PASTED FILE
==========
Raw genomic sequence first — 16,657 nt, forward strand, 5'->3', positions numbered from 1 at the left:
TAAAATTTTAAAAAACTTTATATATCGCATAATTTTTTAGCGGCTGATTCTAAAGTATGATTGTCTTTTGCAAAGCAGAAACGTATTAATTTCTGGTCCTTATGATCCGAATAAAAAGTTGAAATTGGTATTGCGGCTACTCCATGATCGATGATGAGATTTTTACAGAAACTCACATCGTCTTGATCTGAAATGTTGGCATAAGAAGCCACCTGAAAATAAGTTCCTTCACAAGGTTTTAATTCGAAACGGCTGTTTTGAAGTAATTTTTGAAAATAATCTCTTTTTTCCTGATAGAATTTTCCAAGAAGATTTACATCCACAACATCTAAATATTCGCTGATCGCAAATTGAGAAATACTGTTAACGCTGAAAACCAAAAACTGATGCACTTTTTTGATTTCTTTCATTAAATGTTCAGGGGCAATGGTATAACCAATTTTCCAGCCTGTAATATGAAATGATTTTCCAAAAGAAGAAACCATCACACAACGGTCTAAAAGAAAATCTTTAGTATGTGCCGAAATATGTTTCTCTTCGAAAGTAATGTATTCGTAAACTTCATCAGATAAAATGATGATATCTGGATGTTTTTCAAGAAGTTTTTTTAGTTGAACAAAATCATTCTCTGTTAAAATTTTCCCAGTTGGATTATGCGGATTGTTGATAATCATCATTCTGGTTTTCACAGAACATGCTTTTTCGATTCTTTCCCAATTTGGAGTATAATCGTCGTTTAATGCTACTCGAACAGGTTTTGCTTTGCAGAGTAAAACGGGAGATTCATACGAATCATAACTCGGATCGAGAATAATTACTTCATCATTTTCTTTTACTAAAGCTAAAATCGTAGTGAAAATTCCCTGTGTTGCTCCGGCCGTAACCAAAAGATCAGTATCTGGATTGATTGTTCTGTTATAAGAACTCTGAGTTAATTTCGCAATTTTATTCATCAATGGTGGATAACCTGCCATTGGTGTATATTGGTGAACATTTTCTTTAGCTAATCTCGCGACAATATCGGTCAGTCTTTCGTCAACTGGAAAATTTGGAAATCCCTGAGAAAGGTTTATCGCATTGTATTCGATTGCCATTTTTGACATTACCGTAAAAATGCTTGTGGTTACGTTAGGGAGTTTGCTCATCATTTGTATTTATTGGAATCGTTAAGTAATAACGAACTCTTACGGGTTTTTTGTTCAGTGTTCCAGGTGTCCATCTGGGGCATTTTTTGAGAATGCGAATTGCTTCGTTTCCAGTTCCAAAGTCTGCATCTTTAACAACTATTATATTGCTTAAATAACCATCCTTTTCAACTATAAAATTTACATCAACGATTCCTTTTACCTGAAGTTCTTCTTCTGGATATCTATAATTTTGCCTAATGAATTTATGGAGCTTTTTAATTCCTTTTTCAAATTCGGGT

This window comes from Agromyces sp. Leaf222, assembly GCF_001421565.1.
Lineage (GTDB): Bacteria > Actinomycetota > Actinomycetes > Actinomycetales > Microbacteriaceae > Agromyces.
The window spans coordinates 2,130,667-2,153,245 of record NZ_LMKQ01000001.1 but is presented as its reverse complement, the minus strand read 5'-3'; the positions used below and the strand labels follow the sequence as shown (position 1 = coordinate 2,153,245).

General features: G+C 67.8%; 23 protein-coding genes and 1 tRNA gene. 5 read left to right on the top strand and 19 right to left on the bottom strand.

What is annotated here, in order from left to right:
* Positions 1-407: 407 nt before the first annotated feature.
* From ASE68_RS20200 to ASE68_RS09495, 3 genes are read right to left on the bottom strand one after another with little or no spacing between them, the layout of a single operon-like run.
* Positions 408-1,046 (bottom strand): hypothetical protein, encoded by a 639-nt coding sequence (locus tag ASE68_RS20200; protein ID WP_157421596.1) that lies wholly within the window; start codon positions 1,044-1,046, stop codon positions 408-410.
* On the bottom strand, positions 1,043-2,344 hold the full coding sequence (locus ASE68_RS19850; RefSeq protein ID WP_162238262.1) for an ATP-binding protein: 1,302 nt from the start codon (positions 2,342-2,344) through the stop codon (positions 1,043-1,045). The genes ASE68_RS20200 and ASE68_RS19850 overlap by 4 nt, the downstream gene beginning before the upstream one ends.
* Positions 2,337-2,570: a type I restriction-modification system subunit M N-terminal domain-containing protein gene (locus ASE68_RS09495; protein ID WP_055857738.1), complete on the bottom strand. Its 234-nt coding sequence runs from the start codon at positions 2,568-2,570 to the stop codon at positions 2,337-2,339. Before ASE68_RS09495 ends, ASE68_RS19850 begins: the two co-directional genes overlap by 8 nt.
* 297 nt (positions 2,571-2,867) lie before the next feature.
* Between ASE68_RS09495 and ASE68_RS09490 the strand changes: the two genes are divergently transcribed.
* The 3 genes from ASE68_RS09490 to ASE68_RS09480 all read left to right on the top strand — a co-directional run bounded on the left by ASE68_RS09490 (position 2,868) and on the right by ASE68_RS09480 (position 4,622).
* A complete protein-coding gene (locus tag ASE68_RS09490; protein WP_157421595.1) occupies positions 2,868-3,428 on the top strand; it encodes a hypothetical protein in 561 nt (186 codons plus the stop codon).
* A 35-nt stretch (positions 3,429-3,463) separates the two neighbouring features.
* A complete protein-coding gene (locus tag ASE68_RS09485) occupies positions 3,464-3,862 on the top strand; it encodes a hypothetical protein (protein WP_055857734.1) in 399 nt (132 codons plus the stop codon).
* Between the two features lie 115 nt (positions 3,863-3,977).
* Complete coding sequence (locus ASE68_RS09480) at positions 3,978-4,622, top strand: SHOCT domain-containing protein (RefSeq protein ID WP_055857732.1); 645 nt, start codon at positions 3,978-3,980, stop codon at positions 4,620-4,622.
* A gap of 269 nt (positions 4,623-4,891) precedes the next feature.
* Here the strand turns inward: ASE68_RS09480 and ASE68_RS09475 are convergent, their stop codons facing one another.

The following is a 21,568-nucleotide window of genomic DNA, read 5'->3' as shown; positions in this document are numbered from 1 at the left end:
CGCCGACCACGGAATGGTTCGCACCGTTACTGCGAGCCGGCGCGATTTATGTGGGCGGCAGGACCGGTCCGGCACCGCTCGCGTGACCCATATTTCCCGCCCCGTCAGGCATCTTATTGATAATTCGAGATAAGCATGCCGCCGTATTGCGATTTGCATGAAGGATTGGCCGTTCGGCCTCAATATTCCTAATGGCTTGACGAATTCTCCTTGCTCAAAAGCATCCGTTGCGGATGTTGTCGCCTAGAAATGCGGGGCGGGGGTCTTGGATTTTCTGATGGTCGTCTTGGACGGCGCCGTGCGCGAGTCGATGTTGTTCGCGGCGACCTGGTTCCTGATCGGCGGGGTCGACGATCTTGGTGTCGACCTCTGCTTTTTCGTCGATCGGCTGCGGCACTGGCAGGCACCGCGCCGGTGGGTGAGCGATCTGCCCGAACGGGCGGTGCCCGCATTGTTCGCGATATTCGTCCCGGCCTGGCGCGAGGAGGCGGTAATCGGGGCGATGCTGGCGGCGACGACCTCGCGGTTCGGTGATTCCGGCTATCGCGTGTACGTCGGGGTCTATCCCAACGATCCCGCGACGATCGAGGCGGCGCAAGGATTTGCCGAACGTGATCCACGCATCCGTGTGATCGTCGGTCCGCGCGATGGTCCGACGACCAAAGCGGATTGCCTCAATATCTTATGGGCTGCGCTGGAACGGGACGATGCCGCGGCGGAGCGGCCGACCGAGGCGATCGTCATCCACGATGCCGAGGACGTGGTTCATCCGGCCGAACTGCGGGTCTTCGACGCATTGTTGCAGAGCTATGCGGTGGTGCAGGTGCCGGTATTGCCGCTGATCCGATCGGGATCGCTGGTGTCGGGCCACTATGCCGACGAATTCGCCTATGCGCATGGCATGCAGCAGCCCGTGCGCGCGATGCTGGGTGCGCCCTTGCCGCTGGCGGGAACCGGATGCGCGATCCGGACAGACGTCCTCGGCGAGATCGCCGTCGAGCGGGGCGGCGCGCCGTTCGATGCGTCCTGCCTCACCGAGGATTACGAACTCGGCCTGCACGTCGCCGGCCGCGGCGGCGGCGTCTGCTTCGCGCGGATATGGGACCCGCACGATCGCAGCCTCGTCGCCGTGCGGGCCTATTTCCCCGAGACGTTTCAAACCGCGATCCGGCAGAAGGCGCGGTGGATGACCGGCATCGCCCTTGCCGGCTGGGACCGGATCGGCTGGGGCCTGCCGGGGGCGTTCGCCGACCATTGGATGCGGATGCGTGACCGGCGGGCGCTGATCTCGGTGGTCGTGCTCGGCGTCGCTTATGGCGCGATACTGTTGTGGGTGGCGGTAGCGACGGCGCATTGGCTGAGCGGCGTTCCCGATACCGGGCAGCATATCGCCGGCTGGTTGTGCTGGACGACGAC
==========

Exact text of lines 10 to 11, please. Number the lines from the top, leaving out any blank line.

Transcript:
* Positions 408-1,046 (bottom strand): hypothetical protein, encoded by a 639-nt coding sequence (locus tag ASE68_RS20200; protein ID WP_157421596.1) that lies wholly within the window; start codon positions 1,044-1,046, stop codon positions 408-410.
* On the bottom strand, positions 1,043-2,344 hold the full coding sequence (locus ASE68_RS19850; RefSeq protein ID WP_162238262.1) for an ATP-binding protein: 1,302 nt from the start codon (positions 2,342-2,344) through the stop codon (positions 1,043-1,045). The genes ASE68_RS20200 and ASE68_RS19850 overlap by 4 nt, the downstream gene beginning before the upstream one ends.